Dr Vani Ravikumar has been a pathologist for almost three decades. Her daily routine involves going through samples, one after another, one after another, day in and day out. Recently, Bengaluru-based AIndra, an artificial intelligence-based cervical cancer screening startup, reached out to her. Its proposition was simple-- apply AI to screen and identify samples. Only those samples indicating a risk of cancer would be sent to the experts for further examination.
Radiologists, technicians and doctors are hard to find in small towns, so entrepreneurs are using machine learning and artificial intelligence to bridge the gap BENGALURU: As a researcher at Xerox Research Centre in Bengaluru, healthcare researcher Geetha Manjunath always wondered why thermal images weren't used to detect breast cancer. "I thought it would be a non-invasive, non-radiation and non-intrusive method," she says, adding that some women are reluctant to have regular mammograms. She spent three years doing her research and analysis and in 2016, co-founded Niramai, an artificial intelligence-based healthcare startup which uses thermal imaging and artificial intelligence (AI) to screen for breast cancer. Niramai has signed up a couple of hospitals for its subscription model. More than a billion diagnostic tests are done in India every year in thousands of small labs and centres, many without the right equipment.
BENGALURU: SigTuple, an artificial intelligence-based medical technology startup, has raised $5.8 million (Rs 38.6 crore approximately) led by Accel Partners along with institutional investors such as IDG Ventures India, VH Capital, Endiya Partners and Pi Ventures. Other prominent investors such as Amit Singhal, senior vice-president of engineering at Uber, Kris Gopalakrishnan and SD Shibulal (Axilor Ventures) have also joined them. Flipkart cofounders Sachin Bansal and Binny Bansal, who along with Accel led a seed round of $740,000 in October 2015, have also invested again. SigTuple will use the latest round of funding to expand the team, take the product to user-adoption stage followed by commercialisation, and obtain regulatory clearances for global markets. "Our goal is to develop intelligent, scalable and affordable disease screening solutions which can empower the medical experts and facilitate quality healthcare delivery.Our initial focus is on the solutions for the screening tests so that we can positively impact a larger population not only in India but globally," said Rohit Kumar Pandey, chief executive of SigTuple.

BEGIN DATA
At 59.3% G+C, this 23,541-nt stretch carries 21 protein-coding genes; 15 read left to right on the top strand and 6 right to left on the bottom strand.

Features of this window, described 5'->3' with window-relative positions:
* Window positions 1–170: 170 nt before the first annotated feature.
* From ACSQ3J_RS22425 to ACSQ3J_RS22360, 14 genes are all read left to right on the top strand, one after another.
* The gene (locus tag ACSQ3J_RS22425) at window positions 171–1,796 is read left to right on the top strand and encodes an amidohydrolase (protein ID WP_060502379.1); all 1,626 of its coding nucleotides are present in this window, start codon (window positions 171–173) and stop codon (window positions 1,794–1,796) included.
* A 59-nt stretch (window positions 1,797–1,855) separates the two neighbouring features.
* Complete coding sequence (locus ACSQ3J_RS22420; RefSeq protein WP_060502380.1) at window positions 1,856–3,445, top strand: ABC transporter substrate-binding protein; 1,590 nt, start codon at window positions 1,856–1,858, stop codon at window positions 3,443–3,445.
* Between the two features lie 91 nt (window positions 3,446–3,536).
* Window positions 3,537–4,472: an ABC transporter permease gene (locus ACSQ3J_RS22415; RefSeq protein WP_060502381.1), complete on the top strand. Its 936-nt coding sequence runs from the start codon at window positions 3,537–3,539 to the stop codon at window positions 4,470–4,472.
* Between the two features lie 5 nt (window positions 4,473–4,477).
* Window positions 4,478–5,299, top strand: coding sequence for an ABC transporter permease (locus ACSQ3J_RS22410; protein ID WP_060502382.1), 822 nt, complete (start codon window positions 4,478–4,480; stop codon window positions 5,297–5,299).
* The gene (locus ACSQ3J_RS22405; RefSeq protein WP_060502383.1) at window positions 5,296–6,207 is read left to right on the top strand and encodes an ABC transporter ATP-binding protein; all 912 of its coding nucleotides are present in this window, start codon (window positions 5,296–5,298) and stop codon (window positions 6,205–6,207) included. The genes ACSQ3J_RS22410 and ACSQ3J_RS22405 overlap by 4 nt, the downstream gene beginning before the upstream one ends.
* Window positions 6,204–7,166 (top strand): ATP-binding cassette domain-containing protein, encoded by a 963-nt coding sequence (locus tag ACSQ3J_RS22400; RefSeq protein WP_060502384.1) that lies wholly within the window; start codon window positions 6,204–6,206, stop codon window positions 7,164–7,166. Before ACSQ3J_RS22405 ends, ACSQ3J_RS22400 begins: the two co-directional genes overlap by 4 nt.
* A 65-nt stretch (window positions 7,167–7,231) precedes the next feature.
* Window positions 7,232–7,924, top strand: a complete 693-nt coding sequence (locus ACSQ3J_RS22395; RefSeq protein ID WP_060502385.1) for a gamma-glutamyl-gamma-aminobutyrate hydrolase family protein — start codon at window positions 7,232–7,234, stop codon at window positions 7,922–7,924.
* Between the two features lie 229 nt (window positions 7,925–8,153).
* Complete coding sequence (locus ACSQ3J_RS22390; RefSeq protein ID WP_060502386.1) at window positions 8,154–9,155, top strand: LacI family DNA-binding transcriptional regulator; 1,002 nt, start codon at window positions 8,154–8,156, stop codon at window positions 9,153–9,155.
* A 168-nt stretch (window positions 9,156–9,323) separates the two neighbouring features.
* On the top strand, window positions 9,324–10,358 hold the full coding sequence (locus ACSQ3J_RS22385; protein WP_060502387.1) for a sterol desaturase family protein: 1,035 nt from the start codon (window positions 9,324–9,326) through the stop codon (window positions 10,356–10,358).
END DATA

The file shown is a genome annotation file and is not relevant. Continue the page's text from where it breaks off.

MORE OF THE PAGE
Geeta Manjunath turned entrepreneur in the backdrop of a tragedy. In 2017, a cousin she was really close to succumbed to breast cancer at a relatively young age. Breast cancer is the most commonly occurring cancer in women and the second most common worldwide. Gopinath, who has a PhD in computer science from the Indian Institute of Science, applied her scientific mind to the issue. Ubiquitous screening and early detection vastly reduces fatality from cancer.
Medical imaging based screening techniques have long been used for the early detection of cancer and the scientific community considers that they play a major role in the reduction in mortality for certain cancer types. Advantages of medical imaging include minimal or no invasiveness, access to internal body organs without tissue destruction and functionality over wide ranges of time and size scales of biological and pathological processes. Medical imaging actually plays an important role in many other cancer management phases, such as biopsy guidance, staging, prognosis and therapy planning. Some of the widely used techniques are: ultrasound, projection radiography (X-ray), fluoroscopy, magnetic resonance imaging (MRI), nuclear medicine functional imaging techniques (positron emission tomography, single-photon emission computed tomography, scintigraphy), X-ray computed tomography (CT). Emerging imaging techniques, still to be validated for use in clinical practice, try to differentiate between healthy and unhealthy organ tissue by examining properties such as elasticity (elastography), pressure (tactile imaging) or optical absorption (photoacoustic imaging).